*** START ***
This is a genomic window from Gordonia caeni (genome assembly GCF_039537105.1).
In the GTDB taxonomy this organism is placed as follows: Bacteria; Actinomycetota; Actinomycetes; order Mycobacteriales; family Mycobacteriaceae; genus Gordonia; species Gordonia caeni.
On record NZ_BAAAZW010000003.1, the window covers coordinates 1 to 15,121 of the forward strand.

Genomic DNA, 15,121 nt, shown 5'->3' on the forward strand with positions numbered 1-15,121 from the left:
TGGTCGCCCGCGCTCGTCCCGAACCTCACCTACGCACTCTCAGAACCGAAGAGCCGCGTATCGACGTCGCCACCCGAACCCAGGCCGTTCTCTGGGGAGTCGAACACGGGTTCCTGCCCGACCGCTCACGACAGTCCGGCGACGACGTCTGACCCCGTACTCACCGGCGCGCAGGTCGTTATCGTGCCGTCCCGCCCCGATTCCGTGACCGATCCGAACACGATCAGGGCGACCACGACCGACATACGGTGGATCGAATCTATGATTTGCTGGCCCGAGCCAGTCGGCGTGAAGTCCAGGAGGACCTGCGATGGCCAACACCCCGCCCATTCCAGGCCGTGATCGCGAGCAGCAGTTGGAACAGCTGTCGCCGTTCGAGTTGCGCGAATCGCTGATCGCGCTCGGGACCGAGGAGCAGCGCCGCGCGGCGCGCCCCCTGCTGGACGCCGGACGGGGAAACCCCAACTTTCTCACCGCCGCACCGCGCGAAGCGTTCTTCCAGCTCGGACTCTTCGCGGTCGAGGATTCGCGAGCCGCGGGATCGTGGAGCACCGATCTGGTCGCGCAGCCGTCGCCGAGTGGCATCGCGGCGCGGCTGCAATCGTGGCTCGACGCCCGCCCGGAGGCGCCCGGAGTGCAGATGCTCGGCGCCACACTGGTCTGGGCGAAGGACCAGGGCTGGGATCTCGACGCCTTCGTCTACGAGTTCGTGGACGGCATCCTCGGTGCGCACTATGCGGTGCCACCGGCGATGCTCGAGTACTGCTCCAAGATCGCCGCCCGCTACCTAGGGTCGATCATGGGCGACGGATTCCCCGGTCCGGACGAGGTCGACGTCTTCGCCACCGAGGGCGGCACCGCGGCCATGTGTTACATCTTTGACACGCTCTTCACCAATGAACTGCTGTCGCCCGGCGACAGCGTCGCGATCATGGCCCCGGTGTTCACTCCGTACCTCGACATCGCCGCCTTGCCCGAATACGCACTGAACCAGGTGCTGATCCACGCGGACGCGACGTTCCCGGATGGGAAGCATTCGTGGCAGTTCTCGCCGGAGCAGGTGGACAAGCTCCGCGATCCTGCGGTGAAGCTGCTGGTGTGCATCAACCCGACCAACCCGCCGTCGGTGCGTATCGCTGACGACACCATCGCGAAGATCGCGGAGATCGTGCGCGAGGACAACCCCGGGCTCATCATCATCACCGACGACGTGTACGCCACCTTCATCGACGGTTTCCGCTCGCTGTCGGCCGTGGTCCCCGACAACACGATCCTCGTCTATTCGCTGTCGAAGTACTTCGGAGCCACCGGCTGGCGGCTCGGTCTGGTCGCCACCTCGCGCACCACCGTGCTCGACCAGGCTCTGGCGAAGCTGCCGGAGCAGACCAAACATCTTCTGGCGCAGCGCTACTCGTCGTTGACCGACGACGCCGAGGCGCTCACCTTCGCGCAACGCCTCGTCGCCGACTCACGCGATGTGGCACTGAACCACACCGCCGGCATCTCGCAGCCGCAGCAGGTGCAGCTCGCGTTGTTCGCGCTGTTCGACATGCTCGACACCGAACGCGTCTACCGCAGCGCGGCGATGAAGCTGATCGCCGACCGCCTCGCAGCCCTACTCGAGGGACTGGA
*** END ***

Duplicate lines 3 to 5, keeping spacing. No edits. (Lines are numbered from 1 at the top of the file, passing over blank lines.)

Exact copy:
On record NZ_BAAAZW010000003.1, the window covers coordinates 1 to 15,121 of the forward strand.

Genomic DNA, 15,121 nt, shown 5'->3' on the forward strand with positions numbered 1-15,121 from the left:
TGGTCGCCCGCGCTCGTCCCGAACCTCACCTACGCACTCTCAGAACCGAAGAGCCGCGTATCGACGTCGCCACCCGAACCCAGGCCGTTCTCTGGGGAGTCGAACACGGGTTCCTGCCCGACCGCTCACGACAGTCCGGCGACGACGTCTGACCCCGTACTCACCGGCGCGCAGGTCGTTATCGTGCCGTCCCGCCCCGATTCCGTGACCGATCCGAACACGATCAGGGCGACCACGACCGACATACGGTGGATCGAATCTATGATTTGCTGGCCCGAGCCAGTCGGCGTGAAGTCCAGGAGGACCTGCGATGGCCAACACCCCGCCCATTCCAGGCCGTGATCGCGAGCAGCAGTTGGAACAGCTGTCGCCGTTCGAGTTGCGCGAATCGCTGATCGCGCTCGGGACCGAGGAGCAGCGCCGCGCGGCGCGCCCCCTGCTGGACGCCGGACGGGGAAACCCCAACTTTCTCACCGCCGCACCGCGCGAAGCGTTCTTCCAGCTCGGACTCTTCGCGGTCGAGGATTCGCGAGCCGCGGGATCGTGGAGCACCGATCTGGTCGCGCAGCCGTCGCCGAGTGGCATCGCGGCGCGGCTGCAATCGTGGCTCGACGCCCGCCCGGAGGCGCCCGGAGTGCAGATGCTCGGCGCCACACTGGTCTGGGCGAAGGACCAGGGCTGGGATCTCGACGCCTTCGTCTACGAGTTCGTGGACGGCATCCTCGGTGCGCACTATGCGGTGCCACCGGCGATGCTCGAGTACTGCTCCAAGATCGCCGCCCGCTACCTAGGGTCGATCATGGGCGACGGATTCCCCGGTCCGGACGAGGTCGACGTCTTCGCCACCGAGGGCGGCACCGCGGCCATGTGTTACATCTTTGACACGCTCTTCACCAATGAACTGCTGTCGCCCGGCGACAGCGTCGCGATCATGGCCCCGGTGTTCACTCCGTACCTCGACATCGCCGCCTTGCCCGAATACGCACTGAACCAGGTGCTGATCCACGCGGACGCGACGTTCCCGGATGGGAAGCATTCGTGGCAGTTCTCGCCGGAGCAGGTGGACAAGCTCCGCGATCCTGCGGTGAAGCTGCTGGTGTGCATCAACCCGACCAACCCGCCGTCGGTGCGTATCGCTGACGACACCATCGCGAAGATCGCGGAGATCGTGCGCGAGGACAACCCCGGGCTCATCATCATCACCGACGACGTGTACGCCACCTTCATCGACGGTTTCCGCTCGCTGTCGGCCGTGGTCCCCGACAACACGATCCTCGTCTATTCGCTGTCGAAGTACTTCGGAGCCACCGGCTGGCGGCTCGGTCTGGTCGCCACCTCGCGCACCACCGTGCTCGACCAGGCTCTGGCGAAGCTGCCGGAGCAGACCAAACATCTTCTGGCGCAGCGCTACTCGTCGTTGACCGACGACGCCGAGGCGCTCACCTTCGCGCAACGCCTCGTCGCCGACTCACGCGATGTGGCACTGAACCACACCGCCGGCATCTCGCAGCCGCAGCAGGTGCAGCTCGCGTTGTTCGCGCTGTTCGACATGCTCGACACCGAACGCGTCTACCGCAGCGCGGCGATGAAGCTGATCGCCGACCGCCTCGCAGCCCTACTCGAGGGACTGGA